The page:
Posts filed under ‘Garden History’

Wild About Wildlife Gardens

Here at Smithsonian Gardens, we’re WILD about wildlife—the birds, bees, insects, and helpful critters that contribute to our garden, community, and planet health. That’s why we’re so excited to announce our first Community of Gardens Community Collaborators, the National Wildlife Federation Garden for Wildlife program.

Continue Reading July 16, 2019 at 10:46 am Leave a comment

Harvesting Garden History, One Story at a Time

October is Archives Month, and as gardeners across the country harvest the last of their summer crops, we’re turning our attention to a different type of harvesting: preserving stories about gardens for future generations. Smithsonian Gardens’ Community of Gardens digital archive is celebrating Archives Month with a story-behind-the-story featuring a contributor to our digital archive.

Elizabeth Eggimann is an independent researcher in storytelling and landscape history. During her senior year at Pace University in New York City, she set out to document the untold stories of the community gardeners who have shaped the urban landscape of New York City. Tucked into formerly vacant lots and pockets of green between alleys and asphalt, these nook-and-cranny gardens are vibrant hubs of community energy and activism. Eggimann chose to interview a handful of current community gardeners rather than focus on an all-encompassing narrative of the complex history of urban community gardening in New York City. Their thoughts and wisdom form a snapshot of a city that is ever-changing in the face of development. Eggimann stresses that these oral histories were in many ways a collaborative endeavor. “The narrators are the authors of their stories,” she explains, “without their contribution, time, and generosity this project would not have been possible.”

We asked her to share her thoughts on the experience of embarking on an oral history project spotlighting gardens and gardeners. A few of the stories from her research are featured in the Community of Gardens digital archive.

How did you first become interested in community gardens?

I first became interested in community gardens when I lived adjacent to a garden in New York City’s East Village. A window in my room looked down into the garden space, which, to my delight, offered fantastic bird watching. I slowly began spending more time in the garden—having my morning cup of coffee in there or whatnot—and began feeling really grateful for the spaces presence and availability in my life. It was a retreat from the daily urban ‘hustle and bustle’ I was so accustomed to.

Where did the idea for your project come from? 

I distinctly remember reading Studs Terkel’s Working: People Talk About What They Do All Day and How They Feel About What They Do. This book remains in my memory not only because I found it to be fantastic, but because of the Bertolt Brecht quote included in the preface:

“Who built the seven towers of Thebes?

The books are filled with the names of kings.

Was it kings who hauled the craggy blocks of stone? . . .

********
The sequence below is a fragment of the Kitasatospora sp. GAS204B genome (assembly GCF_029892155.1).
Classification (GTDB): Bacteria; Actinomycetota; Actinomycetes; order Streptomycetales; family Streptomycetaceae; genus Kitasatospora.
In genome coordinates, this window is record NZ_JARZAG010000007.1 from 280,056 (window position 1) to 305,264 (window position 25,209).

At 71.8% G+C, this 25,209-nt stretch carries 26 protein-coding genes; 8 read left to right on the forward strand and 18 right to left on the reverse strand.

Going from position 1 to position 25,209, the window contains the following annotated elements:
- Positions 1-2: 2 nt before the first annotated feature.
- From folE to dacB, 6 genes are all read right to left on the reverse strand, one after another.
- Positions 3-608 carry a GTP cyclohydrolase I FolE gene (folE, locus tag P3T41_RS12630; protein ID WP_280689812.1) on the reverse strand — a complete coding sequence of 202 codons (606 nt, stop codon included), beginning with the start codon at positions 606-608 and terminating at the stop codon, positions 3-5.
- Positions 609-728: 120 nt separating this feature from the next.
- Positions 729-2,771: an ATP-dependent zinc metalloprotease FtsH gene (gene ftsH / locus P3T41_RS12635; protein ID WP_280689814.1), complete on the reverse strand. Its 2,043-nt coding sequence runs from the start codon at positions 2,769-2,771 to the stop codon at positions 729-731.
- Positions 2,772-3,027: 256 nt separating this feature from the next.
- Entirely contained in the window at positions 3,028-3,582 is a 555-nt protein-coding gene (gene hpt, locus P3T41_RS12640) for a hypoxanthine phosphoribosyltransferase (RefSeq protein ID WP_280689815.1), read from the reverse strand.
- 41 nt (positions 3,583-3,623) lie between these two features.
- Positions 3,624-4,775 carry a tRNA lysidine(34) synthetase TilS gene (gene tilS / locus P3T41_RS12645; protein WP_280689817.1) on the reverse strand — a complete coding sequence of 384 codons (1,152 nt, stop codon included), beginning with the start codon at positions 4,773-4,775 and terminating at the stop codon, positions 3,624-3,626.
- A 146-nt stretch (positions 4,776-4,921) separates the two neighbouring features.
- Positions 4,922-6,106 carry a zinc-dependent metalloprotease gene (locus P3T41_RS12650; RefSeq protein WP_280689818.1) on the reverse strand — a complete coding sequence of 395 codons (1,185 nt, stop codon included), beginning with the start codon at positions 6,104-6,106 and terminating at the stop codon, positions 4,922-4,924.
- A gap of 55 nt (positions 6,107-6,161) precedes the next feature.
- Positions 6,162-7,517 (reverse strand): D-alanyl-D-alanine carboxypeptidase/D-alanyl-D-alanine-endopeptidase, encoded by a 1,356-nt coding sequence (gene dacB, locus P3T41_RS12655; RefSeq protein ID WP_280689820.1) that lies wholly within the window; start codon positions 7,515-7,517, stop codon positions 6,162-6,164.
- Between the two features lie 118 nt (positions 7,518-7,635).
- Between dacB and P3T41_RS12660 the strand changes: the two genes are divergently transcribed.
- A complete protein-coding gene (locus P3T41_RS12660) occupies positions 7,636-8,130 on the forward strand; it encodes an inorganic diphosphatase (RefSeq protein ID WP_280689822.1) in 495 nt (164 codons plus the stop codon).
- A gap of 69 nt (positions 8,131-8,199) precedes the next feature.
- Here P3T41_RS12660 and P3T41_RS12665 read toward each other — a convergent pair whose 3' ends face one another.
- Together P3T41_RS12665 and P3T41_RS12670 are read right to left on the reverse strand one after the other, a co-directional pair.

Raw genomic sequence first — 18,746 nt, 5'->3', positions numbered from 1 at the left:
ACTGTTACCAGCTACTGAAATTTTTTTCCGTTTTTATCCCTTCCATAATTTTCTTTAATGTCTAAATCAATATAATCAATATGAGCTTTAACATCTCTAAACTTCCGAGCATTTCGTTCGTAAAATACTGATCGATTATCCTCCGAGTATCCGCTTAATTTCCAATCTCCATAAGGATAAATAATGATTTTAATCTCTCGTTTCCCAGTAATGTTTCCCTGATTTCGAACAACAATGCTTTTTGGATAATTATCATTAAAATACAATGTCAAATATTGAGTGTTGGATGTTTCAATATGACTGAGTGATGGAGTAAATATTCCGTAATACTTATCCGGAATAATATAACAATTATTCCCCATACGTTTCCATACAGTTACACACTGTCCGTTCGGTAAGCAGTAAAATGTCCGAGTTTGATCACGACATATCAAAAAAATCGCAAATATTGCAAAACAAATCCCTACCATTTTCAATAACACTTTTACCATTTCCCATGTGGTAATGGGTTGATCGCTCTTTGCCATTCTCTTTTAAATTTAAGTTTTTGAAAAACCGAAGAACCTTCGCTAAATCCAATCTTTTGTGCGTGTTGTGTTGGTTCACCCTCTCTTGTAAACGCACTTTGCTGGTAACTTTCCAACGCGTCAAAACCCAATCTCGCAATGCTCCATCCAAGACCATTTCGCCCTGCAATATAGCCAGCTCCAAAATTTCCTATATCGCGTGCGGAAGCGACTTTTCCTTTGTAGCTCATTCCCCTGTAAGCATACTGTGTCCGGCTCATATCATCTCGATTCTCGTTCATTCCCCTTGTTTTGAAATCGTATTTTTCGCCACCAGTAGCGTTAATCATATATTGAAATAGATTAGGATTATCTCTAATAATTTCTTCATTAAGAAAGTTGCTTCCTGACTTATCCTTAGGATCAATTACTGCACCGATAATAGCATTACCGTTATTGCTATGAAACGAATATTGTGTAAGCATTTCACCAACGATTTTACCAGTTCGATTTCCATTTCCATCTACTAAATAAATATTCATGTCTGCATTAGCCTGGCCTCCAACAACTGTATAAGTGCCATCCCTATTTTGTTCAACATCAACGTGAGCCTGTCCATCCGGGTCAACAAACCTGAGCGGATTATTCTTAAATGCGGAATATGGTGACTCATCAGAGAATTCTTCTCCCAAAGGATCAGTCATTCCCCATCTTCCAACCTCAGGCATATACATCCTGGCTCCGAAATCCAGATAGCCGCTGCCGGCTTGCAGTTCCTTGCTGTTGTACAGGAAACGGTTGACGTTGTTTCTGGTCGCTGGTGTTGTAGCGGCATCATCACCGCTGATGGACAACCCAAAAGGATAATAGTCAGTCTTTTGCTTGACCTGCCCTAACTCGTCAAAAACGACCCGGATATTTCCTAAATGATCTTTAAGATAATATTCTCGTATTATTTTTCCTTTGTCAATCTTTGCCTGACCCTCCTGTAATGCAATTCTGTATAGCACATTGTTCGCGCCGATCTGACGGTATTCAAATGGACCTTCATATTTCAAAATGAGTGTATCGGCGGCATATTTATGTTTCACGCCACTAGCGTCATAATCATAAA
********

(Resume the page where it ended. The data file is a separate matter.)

In the evening when the Chinese wall was finished

Where did the masons go? . . .”

This quote captured the thoughts that had long been stirring in my mind, and is used in the introduction of my research, Garden Memories: Oral Histories of Urban Community Gardens in New York City. The works of Studs Terkel, and New York City’s urban gardening community at large, inspired my project. The project aims to investigate the experiences of urban community gardeners in New York City. I was interested in capturing the voices behind the movement.

Do you have a favorite story or moment from your interviews?

I really enjoyed working on this project. I met amazing and generous individuals, who openly shared their stores, and for that, I am endlessly grateful. I think one of the most moving moments from my interviews was during a discussion with Haja Worley:

“We had a group of young boys from the neighborhood who would come in and do work in the garden. They worked harder than the adults did, and I would give them a little stipend, you know. The thing was to encourage them, and they would come to work almost every day. They would come to the door and say, you know, like, “are we going to the garden today?” Or they see me in the street, “are we going to the garden today?” At the time, there were dealers in the community and we wanted them to know they didn’t have to idolize these drug dealers . . . they would identify with that and wanted to emulate that without knowing the consequences. They were always willing to come and work.”

In this moment, I felt both sad and proud. From first hand experience as a New Yorker, and an American at that, I understand the realness, per se, of the phenomenon Haja is explaining, which is saddening. However, on the other hand, I felt so proud to be talking with a local community member who has taken action and generated change in lives of neighborhood children.

Why do you think it is important to preserve stories of gardens and gardening?

I feel it is important to work across disciplines to tell stories, help assign meaning to events in relation to memory, and preserve knowledge. As a feminist, I aim to interview people around their own subjectivity, exploring time itself, because, to me, that is worth something. I believe in the power of the individual narrative, and the pursuit of attempting to understand a collective history. These gardeners and gardens have, to a degree, shaped New York City’s history, and their voices and stories should not remain unheard. It’s important to preserve these stories so that we can understand how these gardens have come to exist, and what they mean to community members. In doing so, we are tracing the process of becoming.

Read Eggimann’s interviews from Garden Memories: Oral Histories of Urban Community Gardens in New York City: